Steven Halter
94. stevenhalter
Any other Rothfian readers planning on being at Loncon 3? (I'll be there and I see a number of panels with Pat on them.)
Jo Walton
95. bluejo
Steven Halter: I'll be there. Anyone else?
Andrew Mason
96. AnotherAndrew
I'll be there. (I'm sure there will be more than three of us, but I fear not many people will see this.)
Patrick Stultz
97. Audion
Alas, I'm in Seattle. Next time he comes up here I'm going to try and get out to see him. London is a bit far to travel for me. :)
Patrick Stultz
98. Audion
I take that back, I am going to be in Minnesota next time he's out here in Seattle on Aug 29th. Figures.
Jason Hudson
99. Pykus
I just wanted to propose that the story of Sceop is indeed the story of Skarpi. I would say he is still doing what the Ruh asked of him. The thing that stood out to me as I was flying home was the fact that his story entranced the Ruh. The wording makes it taste like another kind of magic. If that's true, it would suggest that Kvothe's awakening in Tarbean was not just about the story for the sake of the story, but because of Skarpi's magic.

It also occurred to me that the story of Sceop may have a kernel of truth buried deep... I'm still piecing things together, but Kvothe says more than once that the Waystones mark old roads. Perhaps this is a certain KIND of road that isn't the ones people generally think of. What if the waystones are placed at intervals between gates? The gates are reminiscent of Stonehenge with a gate of three waystones, all of which lead to a hub, like the spokes of a wheel, where all roads meet... Faeriniel. From there a traveler, never traveling TO Faeriniel, but only ever on their way somewhere else, can have quick access to six locations to which it connects, which I can only assume to be the seven ancient cities of the empire, Murilla and Murella perhaps served by a single gate.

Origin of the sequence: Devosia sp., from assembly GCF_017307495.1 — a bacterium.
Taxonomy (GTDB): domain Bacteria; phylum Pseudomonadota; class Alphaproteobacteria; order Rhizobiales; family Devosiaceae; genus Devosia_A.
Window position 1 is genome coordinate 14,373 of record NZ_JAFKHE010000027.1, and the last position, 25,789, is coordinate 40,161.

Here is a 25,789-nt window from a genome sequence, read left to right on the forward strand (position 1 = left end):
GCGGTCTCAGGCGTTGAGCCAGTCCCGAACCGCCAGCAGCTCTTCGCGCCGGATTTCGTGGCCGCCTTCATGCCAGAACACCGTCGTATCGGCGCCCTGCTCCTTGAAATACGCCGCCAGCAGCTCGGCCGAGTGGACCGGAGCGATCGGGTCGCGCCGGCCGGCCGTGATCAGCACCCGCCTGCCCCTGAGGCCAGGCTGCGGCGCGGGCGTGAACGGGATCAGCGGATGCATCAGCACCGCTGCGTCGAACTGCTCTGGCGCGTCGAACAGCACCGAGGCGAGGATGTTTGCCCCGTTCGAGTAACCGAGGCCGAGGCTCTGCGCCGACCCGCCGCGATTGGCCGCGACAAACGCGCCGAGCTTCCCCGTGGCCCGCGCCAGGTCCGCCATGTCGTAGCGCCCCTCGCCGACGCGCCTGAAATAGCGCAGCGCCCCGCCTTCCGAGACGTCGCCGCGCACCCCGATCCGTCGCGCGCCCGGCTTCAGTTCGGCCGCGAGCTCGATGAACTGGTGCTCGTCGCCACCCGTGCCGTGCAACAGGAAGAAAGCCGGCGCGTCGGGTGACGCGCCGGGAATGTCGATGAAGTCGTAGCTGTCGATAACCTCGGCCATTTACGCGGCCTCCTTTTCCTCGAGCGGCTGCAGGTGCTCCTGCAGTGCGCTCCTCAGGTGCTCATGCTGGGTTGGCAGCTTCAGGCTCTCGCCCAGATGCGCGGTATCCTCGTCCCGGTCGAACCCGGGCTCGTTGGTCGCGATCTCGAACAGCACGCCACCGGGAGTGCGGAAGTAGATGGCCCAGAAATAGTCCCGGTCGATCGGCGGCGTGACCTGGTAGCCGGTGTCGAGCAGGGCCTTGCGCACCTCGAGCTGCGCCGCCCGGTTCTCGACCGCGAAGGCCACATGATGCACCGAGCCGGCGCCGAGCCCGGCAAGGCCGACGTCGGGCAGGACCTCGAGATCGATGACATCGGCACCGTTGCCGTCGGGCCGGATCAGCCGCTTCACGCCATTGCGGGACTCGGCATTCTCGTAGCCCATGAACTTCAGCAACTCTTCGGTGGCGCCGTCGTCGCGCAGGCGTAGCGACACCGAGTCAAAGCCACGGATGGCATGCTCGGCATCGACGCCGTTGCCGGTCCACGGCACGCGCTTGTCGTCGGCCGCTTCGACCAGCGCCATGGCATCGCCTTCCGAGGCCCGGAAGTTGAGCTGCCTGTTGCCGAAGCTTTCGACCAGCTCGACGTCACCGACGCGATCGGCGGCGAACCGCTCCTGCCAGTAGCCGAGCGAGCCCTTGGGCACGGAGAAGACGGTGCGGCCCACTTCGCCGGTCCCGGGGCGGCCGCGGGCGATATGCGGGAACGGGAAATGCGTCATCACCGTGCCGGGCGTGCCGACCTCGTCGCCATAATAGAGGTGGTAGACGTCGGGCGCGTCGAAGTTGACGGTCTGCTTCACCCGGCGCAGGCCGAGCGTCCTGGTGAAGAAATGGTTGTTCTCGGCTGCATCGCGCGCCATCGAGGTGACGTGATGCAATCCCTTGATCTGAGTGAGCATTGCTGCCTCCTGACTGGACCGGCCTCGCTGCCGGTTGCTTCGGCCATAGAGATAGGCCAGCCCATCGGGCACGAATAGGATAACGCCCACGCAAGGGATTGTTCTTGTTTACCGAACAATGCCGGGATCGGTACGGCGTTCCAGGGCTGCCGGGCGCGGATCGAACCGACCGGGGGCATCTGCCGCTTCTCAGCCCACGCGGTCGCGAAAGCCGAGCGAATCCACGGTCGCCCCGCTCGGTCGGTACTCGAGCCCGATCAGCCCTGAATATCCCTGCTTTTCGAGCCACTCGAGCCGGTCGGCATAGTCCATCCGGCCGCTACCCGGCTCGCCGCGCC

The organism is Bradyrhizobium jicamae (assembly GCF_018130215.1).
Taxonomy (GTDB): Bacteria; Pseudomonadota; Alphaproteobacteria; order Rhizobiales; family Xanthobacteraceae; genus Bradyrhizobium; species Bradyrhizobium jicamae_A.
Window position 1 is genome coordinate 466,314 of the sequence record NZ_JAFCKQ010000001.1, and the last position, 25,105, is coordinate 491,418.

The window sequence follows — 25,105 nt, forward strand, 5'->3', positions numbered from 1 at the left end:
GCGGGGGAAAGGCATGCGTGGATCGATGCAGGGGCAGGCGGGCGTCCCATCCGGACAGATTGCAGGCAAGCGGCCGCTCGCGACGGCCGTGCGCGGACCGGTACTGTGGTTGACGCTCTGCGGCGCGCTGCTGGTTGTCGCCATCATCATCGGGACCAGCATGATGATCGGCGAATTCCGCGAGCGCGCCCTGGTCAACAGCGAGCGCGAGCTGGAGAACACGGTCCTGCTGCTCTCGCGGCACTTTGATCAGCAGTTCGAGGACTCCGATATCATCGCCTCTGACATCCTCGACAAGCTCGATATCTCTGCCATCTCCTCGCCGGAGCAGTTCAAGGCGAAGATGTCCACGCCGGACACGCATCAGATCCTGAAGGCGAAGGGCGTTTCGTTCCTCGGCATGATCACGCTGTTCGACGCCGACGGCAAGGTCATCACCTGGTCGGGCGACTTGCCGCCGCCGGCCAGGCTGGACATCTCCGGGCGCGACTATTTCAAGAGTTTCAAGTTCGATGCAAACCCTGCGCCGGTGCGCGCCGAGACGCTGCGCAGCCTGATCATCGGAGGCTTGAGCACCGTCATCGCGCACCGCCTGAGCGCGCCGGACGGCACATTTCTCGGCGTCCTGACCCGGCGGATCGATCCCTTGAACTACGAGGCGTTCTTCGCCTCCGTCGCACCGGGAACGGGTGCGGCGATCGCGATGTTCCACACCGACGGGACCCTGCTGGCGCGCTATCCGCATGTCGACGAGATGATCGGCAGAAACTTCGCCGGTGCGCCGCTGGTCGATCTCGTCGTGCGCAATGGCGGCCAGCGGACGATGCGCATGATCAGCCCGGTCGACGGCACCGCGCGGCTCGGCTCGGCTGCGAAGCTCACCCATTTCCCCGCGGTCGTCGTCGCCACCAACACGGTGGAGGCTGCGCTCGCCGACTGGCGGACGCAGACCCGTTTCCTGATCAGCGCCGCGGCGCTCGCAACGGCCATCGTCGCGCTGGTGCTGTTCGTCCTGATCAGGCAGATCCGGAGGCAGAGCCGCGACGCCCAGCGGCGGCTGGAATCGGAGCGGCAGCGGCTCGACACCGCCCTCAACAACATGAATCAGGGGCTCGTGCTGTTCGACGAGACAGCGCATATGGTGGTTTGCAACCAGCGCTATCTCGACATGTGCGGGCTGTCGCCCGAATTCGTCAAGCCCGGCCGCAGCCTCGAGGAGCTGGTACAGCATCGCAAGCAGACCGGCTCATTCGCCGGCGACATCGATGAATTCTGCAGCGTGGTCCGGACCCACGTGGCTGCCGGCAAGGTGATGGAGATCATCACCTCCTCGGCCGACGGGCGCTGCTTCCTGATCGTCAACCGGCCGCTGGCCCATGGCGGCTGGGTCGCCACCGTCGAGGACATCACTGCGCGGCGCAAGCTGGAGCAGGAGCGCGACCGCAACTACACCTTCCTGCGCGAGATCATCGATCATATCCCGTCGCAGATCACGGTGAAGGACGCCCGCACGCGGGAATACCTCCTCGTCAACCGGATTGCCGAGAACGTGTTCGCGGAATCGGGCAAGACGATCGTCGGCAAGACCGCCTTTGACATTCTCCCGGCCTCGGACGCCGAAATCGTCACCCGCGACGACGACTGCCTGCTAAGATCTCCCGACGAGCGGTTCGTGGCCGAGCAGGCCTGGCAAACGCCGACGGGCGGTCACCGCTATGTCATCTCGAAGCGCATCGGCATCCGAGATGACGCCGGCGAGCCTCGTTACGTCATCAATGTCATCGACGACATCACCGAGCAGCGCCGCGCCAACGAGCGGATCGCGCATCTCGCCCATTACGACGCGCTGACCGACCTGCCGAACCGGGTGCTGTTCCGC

I like this idea beacause this would mean that Sceop might not have been traveling from campfire to campfire, but between the fires of the cities that fell, each in a separate state, meeting the residents of those areas and being chased off or rejected for various reasons according to the problems being encountered there. Maybe that means that Scarpi is the one that did not forget the Lethani. His city did not fall, but he is in exile, searching through a post-apocalyptic world for the civilization that fell... I'm not sure why, if that's the case, he would not just stay in his own city, but as I said, I just thought about this.

This also makes me wonder if this massive transit system, which would have made ruling this vast empire work much more easily, was what spawned the idea of creating another world. The connecting of different cities by traveling "outside" might have been the kind of magic, bent to a different purpose, that formed the Fae.